Find answers, ask experts and talk with the procurement community
Do you want to deliver savings faster, reduce risks and transform functional performance?
Inspirational thinkers and innovators share their vision, providing unique opportunities to network and share best practice
In this guest post, an extract from Procurement Leaders Magazine Issue 60, we invite Tom Linton, CPO of Flex, to share his view on the rise of real-time information and decision-making and how it will shape procurement processes.
The focus on process improvement by management teams began in the 1980s. However, with the birth of enterprise software, its expansion in the 1990s and the establishment of internet-based software, the process is about to be disrupted again.
Business history is littered with disruption. Industrial revolutions dating back to the 17th century are full of examples where one trigger started an avalanche of change: the printing press, cotton gin, telephone, automobile, aeroplane and computer. But what they all have in common is that the trigger was often pulled decades before full-scale adoption took place.
So to find out what is happening now, we need to go back a couple of decades. Today it is clear that the establishment of the internet led to the explosion of information and the subsequent procurement tools and applications that are now harvesting data. I believe this disruption, though, has not yet fully matured; in fact, it is really only just beginning.
Traditional enterprise software accumulates silos of data. This data is then called upon by managers and pulled up in reports that can be used to make decisions. It provides information in chunks or batches, which by definition is historical. In fact, almost all decisions in procurement today are based on information about things that happened in the past. Can you imagine if your car speedometer told you how fast you were going yesterday?
This is our current scenario. We know how much we quoted, sourced, contracted and paid yesterday. What if we could make all our decisions in real time? What would happen to our performance if we had data in real time?
Tools able to provide that view are being developed. New concepts, such as asset velocity will transform business balance and income statements as processes are defragmented and accelerated.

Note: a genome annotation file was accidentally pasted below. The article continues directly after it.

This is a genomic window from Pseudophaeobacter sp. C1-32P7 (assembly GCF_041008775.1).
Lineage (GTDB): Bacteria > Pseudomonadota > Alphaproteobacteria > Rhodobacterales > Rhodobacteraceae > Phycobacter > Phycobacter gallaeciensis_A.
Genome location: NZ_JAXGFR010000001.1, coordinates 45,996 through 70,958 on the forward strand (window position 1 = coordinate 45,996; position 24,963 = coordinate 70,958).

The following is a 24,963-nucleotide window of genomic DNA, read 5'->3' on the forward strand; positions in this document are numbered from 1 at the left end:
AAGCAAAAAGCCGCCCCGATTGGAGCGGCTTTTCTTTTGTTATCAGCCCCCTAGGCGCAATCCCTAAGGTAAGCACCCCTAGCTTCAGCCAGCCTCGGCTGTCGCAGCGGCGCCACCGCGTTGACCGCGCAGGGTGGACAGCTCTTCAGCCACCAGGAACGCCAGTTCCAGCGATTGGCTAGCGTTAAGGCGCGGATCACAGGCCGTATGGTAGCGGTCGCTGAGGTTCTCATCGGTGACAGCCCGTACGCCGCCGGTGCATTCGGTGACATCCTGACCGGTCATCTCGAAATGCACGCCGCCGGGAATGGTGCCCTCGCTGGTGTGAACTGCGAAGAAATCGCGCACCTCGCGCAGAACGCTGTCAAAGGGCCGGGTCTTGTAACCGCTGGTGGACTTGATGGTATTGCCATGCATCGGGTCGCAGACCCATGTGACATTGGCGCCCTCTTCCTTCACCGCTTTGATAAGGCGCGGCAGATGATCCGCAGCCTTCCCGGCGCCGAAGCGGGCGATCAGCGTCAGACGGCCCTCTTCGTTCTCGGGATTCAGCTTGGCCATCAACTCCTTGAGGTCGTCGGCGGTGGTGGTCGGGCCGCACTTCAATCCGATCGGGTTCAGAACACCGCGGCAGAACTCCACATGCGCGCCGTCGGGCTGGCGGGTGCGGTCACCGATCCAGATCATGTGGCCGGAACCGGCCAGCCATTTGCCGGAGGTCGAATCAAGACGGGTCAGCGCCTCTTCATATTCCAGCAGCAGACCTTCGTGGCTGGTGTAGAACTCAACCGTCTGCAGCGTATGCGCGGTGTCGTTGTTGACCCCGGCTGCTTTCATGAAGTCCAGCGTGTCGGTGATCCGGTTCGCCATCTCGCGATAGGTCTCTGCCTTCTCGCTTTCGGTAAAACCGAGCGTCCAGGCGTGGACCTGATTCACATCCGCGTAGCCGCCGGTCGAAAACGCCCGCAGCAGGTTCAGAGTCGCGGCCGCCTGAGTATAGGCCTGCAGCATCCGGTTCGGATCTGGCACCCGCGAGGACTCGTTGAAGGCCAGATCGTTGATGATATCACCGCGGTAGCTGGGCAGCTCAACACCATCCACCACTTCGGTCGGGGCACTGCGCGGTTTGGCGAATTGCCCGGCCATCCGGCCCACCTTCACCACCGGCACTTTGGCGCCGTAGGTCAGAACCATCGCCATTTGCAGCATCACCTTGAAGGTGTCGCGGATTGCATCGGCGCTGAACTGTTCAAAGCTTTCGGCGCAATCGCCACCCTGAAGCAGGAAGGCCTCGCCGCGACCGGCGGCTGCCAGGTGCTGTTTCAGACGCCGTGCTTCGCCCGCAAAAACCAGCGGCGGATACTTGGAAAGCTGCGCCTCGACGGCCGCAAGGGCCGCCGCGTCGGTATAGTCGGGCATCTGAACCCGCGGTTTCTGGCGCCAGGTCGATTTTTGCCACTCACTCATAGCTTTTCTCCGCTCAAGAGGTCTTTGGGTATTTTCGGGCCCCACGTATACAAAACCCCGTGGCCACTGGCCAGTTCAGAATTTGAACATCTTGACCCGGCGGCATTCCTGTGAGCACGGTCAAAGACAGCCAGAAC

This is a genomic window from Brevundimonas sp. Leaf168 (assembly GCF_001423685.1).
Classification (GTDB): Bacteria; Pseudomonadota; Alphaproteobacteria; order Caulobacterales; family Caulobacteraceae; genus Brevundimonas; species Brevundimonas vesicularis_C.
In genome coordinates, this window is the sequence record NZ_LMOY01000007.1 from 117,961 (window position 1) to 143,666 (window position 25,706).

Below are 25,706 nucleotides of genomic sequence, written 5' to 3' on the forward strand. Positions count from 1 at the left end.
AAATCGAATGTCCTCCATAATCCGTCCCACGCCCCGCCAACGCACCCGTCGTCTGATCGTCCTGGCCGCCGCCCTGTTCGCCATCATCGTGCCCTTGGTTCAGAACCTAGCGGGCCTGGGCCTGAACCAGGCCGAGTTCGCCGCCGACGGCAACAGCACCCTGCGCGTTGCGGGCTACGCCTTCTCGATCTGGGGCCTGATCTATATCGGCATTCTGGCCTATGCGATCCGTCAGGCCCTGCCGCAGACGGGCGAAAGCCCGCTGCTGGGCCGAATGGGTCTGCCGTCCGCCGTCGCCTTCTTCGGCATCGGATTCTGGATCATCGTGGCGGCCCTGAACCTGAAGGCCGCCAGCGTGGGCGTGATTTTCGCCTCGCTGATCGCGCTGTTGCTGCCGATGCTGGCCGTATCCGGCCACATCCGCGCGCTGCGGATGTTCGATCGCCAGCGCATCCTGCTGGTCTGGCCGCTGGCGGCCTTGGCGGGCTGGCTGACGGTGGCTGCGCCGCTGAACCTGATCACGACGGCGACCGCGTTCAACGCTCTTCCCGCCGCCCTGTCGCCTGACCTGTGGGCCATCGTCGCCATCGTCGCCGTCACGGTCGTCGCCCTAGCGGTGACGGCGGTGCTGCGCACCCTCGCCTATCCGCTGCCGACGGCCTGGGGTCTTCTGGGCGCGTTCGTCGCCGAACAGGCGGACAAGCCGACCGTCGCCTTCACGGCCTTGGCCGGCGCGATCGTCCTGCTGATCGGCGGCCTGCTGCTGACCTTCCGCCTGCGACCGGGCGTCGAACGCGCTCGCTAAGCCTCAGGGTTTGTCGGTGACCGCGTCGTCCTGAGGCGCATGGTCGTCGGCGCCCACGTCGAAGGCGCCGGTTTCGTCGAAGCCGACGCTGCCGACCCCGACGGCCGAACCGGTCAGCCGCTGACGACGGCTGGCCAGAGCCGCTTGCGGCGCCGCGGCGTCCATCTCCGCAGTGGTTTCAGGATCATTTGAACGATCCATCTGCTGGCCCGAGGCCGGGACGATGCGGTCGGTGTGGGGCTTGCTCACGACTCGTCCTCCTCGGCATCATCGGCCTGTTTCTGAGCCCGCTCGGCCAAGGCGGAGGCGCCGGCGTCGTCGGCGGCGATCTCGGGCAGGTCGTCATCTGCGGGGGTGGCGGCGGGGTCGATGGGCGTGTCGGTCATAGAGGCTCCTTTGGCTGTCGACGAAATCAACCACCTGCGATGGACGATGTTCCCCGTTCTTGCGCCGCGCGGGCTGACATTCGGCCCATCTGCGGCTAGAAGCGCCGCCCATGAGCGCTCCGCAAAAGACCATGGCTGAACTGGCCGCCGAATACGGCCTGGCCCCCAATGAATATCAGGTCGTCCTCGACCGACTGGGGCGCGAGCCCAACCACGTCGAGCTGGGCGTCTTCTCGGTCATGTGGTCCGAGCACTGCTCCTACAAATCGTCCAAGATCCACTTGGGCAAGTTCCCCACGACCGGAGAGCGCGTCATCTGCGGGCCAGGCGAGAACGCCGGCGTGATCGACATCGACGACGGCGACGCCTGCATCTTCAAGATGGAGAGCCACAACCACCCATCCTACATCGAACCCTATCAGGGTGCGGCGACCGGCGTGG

A good example is dynamic pricing: with online shopping, prices can change in a second. Why can't businesses operate that way? As with online auctions, what if the entire economy was live and prices moved based upon the stock market like buyer-seller engagement? Bricks-and-mortar stores have â€¨to quickly reduce prices based on what online retailers are offering. The wave is just forming.
As we increase machine-to-machine communications, it is not unthinkable that the invisible hand of capitalism envisioned by Adam Smith will become automated. Buyers and sellers will not reach a price agreement over days or weeks but instantaneously. Data that forms a price derived from materials, demand, supply, labour and location will form agreements. These agreements, or the meeting of the minds, could be reached quickly and efficiently. Business velocity will increase, leading to rises in productivity and output.
But what is today's interim step toward that future? It is the human-machine interface. At Flex, this interface is up and running at the new Flex Pulse Center in California. In this room, 23 touch-panel screens are redefining how decisions are made with real-time information. Using Elementum software, information is not only visualised locally but is simultaneously pushed to mobile devices around the world so everyone from planners and buyers to managers can collaborate in real time. This increases speed and drives new levels of productivity.
The world is changing. Procurement managers must exploit new connections and ways of harnessing data to speed up processes and achieve new levels of financial performance.
This article appears in Procurement Leaders Magazine Issue 60.
Tom Linton is CPO of Flex. He will be speaking at the World Procurement Congress in London, 17-18 May.
This contributed article has been written by a guest writer at the invitation of Procurement Leaders. Procurement Leaders received no payment directly connected with the publishing of this content.